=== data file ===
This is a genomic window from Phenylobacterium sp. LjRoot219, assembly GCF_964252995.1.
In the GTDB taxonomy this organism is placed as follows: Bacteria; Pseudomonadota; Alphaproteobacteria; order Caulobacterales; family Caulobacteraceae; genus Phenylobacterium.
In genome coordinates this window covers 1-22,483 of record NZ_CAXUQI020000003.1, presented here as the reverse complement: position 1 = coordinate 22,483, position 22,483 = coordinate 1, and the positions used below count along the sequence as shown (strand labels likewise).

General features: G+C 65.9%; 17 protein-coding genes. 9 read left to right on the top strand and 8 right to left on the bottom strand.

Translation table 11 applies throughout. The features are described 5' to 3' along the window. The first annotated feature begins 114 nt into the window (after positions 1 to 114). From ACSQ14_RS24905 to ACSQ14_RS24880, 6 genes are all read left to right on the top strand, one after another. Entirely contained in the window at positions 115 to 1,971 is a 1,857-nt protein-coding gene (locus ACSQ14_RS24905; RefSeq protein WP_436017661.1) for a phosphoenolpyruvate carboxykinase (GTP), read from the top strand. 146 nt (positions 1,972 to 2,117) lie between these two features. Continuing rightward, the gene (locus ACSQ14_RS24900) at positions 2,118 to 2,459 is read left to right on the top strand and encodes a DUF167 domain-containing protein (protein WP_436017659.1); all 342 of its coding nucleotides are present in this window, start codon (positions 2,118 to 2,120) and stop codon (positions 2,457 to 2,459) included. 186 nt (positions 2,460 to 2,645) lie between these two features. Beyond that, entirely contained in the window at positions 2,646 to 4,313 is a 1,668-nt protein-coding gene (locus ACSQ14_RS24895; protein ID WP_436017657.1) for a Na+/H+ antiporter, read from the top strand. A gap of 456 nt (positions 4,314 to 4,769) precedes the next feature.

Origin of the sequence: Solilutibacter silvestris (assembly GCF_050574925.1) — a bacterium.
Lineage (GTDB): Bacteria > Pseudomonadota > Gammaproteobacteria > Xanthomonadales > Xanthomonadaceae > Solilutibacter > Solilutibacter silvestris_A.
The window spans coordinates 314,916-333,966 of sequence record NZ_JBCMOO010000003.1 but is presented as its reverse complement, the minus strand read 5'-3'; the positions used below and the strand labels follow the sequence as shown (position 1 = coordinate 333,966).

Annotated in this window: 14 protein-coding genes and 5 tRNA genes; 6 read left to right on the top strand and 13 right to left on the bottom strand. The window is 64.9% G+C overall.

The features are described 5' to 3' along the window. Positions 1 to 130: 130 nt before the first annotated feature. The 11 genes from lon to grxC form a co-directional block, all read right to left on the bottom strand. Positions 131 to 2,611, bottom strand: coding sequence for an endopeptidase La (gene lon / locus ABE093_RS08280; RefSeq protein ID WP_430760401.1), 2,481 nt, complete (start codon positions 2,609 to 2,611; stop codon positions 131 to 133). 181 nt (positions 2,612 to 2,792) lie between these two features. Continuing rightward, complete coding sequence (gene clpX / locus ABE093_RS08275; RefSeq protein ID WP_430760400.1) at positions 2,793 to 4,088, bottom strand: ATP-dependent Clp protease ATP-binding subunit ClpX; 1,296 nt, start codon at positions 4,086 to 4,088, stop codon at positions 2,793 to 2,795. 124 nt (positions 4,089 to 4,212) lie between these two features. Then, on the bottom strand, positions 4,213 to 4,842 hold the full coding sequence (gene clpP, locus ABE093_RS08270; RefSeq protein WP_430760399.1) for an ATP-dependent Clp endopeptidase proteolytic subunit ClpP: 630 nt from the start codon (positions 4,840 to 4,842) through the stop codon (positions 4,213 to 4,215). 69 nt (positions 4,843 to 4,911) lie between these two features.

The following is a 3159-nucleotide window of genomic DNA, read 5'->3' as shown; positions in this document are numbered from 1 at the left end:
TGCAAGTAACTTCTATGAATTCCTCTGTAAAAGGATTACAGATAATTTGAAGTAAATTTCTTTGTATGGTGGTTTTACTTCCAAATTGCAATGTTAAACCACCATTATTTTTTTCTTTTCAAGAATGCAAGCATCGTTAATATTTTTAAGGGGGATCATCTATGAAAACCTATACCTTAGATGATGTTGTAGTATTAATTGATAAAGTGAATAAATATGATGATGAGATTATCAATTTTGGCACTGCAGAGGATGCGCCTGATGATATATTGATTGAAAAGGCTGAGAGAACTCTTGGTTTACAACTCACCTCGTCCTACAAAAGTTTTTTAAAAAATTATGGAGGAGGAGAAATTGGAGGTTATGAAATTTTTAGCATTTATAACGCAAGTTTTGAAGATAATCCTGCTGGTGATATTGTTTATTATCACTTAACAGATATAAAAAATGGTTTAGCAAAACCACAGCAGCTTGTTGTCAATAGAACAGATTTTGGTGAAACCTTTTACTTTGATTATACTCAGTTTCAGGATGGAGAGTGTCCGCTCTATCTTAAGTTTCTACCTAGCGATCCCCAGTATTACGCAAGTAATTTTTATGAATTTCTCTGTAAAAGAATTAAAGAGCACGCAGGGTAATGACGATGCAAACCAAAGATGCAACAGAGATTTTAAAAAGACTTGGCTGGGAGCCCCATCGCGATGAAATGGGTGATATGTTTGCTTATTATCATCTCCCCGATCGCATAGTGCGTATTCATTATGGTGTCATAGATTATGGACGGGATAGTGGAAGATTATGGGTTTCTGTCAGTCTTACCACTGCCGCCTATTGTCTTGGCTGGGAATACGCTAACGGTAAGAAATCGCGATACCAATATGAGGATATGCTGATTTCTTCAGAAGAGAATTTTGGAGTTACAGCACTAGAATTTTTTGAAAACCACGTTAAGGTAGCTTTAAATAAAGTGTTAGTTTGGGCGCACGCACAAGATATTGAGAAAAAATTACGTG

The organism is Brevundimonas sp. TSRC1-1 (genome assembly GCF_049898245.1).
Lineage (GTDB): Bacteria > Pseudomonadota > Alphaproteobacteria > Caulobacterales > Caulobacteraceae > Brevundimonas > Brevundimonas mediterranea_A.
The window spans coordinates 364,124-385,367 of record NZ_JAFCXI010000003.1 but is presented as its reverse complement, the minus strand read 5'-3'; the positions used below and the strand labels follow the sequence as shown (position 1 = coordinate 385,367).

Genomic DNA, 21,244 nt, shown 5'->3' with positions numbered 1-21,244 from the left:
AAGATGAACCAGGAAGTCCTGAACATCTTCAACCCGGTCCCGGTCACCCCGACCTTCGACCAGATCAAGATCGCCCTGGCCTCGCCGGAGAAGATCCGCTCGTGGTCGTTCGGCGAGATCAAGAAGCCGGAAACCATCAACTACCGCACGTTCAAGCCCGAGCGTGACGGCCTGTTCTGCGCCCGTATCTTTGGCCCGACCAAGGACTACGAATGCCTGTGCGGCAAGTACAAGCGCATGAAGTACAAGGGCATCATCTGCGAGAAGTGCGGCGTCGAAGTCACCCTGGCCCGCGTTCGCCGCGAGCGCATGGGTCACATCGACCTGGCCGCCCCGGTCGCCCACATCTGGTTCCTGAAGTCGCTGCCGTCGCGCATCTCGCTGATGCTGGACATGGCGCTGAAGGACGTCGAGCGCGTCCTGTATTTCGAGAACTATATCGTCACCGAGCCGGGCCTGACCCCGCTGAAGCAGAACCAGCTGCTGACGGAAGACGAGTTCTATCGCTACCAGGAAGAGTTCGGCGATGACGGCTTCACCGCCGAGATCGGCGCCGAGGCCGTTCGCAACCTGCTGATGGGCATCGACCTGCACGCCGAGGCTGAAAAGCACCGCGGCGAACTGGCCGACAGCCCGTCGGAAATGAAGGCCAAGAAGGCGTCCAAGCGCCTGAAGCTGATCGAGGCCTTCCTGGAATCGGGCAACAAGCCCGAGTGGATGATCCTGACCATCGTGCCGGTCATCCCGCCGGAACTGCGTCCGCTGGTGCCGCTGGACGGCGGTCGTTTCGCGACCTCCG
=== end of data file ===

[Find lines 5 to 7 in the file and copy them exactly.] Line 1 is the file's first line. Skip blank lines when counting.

Translation table 11 applies throughout. The features are described 5' to 3' along the window. The first annotated feature begins 114 nt into the window (after positions 1 to 114). From ACSQ14_RS24905 to ACSQ14_RS24880, 6 genes are all read left to right on the top strand, one after another. Entirely contained in the window at positions 115 to 1,971 is a 1,857-nt protein-coding gene (locus ACSQ14_RS24905; RefSeq protein WP_436017661.1) for a phosphoenolpyruvate carboxykinase (GTP), read from the top strand. 146 nt (positions 1,972 to 2,117) lie between these two features. Continuing rightward, the gene (locus ACSQ14_RS24900) at positions 2,118 to 2,459 is read left to right on the top strand and encodes a DUF167 domain-containing protein (protein WP_436017659.1); all 342 of its coding nucleotides are present in this window, start codon (positions 2,118 to 2,120) and stop codon (positions 2,457 to 2,459) included. 186 nt (positions 2,460 to 2,645) lie between these two features. Beyond that, entirely contained in the window at positions 2,646 to 4,313 is a 1,668-nt protein-coding gene (locus ACSQ14_RS24895; protein ID WP_436017657.1) for a Na+/H+ antiporter, read from the top strand. A gap of 456 nt (positions 4,314 to 4,769) precedes the next feature.

Origin of the sequence: Solilutibacter silvestris (assembly GCF_050574925.1) — a bacterium.
Lineage (GTDB): Bacteria > Pseudomonadota > Gammaproteobacteria > Xanthomonadales > Xanthomonadaceae > Solilutibacter > Solilutibacter silvestris_A.